But then how will I afford my gravy baths?!
Fingal, now completely insane, has combined the world of Casablanca with his own, resulting in a lot of sweaty people, a nightclub called "The Place", and a Humphrey Bogart character (also played by Julia) named Rick. Apollonia tries to intervene in weirder and weirder ways, showing up as Fingal's soup-delivering mother (Jackie Burroughs), and even coming down from the heavens as Eve to drop off the Ten Commandments of not fucking around with the computer simulation, but to no avail.

When Fingal starts messing with Novicorp's finances, the Chairman gets involved himself, appearing at The Place as The Fat Man. (Jake, as far as the guys can tell, was nowhere to be found.) He also tries to convince Fingal to knock it off, but uses a Telly Savalas lookalike to work as a bully for him.

Say there, handsome...Come here often?
As time runs down and the danger of disappearing completely escalates, Fingal keeps trying to figure out the password to Novicorp's computer so he can get himself out of there and get out of town. The Fat Man makes numerous offers, and even almost convinces Fingal to let it all go, but Rick convinces him otherwise, telling him he can bring down Novicorp and get his body back.

But will he? Will Fingal figure out the password and save himself before his Disco Cube explodes? Or will the Fat Man die of a heart attack before he can take out Fingal? Why was Apolonia's coworker, Djamilla (Chapelle Jaffe), licking her watch? If Apollonia was supposed to stay in constant contact with Fingal, why does she keep dropping out on a disturbingly regular basis? WHAT THE HELL DOES "I AM INTERFACE" MEAN?!

You'll have to tune in to find out!

Derek is angry about so much of this movie, but he is happy to acknowledge the one shining light in this train wreck of a film: The enigmatic and fascinating Tooby (Gary Farmer), a medico assistant who appears to have suffered some sort of internal head trauma, but still maintains his professional life. Good for him!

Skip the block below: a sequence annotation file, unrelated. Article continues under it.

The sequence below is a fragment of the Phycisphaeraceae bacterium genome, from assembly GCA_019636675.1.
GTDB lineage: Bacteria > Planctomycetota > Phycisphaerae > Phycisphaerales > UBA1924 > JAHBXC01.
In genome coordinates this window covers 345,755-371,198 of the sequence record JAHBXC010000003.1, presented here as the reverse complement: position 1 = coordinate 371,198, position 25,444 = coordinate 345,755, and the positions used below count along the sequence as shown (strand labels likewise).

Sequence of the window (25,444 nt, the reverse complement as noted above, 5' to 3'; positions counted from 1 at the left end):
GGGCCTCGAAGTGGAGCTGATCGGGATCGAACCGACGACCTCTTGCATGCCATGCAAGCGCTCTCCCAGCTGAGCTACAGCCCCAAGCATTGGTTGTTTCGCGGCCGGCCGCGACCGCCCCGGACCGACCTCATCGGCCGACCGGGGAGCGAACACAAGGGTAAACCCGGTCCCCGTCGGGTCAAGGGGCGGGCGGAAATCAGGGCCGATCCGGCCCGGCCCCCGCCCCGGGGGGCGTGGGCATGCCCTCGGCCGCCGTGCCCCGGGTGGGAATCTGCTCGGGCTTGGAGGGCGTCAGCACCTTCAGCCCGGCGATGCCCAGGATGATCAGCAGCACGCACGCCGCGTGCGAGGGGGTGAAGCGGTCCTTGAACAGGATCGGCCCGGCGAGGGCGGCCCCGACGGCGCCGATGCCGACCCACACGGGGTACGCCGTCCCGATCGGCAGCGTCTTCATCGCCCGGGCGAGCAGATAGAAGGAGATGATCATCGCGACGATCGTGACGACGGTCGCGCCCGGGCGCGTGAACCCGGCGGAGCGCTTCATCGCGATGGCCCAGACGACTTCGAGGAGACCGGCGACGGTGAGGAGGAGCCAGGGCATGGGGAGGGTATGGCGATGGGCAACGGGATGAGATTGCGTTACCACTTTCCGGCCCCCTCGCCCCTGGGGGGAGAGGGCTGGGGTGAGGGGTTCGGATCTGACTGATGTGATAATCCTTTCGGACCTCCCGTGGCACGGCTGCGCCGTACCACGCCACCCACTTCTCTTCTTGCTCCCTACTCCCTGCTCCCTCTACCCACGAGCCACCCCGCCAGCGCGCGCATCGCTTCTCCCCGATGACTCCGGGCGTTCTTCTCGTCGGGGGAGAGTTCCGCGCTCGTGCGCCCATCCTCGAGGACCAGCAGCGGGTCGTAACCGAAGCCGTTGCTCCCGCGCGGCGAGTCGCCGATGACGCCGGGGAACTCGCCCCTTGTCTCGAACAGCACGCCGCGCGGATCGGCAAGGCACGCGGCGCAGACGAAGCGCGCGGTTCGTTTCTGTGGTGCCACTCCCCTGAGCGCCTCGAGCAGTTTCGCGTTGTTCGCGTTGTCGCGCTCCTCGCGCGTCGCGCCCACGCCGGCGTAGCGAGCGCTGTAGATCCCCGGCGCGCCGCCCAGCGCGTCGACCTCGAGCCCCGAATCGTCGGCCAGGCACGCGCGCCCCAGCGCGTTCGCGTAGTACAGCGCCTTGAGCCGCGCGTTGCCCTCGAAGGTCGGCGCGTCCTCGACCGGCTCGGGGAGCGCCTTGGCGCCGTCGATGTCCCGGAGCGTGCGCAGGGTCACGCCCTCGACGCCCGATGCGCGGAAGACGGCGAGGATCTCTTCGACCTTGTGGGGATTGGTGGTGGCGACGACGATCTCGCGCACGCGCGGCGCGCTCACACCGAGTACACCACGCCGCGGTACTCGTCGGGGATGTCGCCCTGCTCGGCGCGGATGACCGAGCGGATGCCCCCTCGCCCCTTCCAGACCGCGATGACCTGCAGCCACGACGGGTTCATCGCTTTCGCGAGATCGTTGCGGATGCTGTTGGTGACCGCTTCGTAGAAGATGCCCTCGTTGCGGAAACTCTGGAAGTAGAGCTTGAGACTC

Larry was the one who wanted to watch this one soooooo bad. And now he is regretting that choice. He had only seen the MST3K version until now, and although he loved it on that show, he is nowhere near as happy with the unriffed version. He promises that he will never watch this monstrosity of a film again.

So drink your Reconst, get ready to Fingal your Doppel, and tune in to this week's episode!

May 23, 2018

Extra Terrestrial Visitors (aka Pod People)

To listen/download, click here!


For the third episode of Derek's Narcissistic Month-Long Birthday Celebration, he chose one from a classic MST3K episode: Pod People (originally known as Extra Terrestrial Visitors), a knock-off of E.T. the Extra-terrestrial starring Ian Sera, Nina Ferrer, Susan Blake, Sara Palmer, Óscar Martín, Maria Albert, Emil Linder, and a bunch of other people you have never heard of.

And whatever the hell these are supposed to be.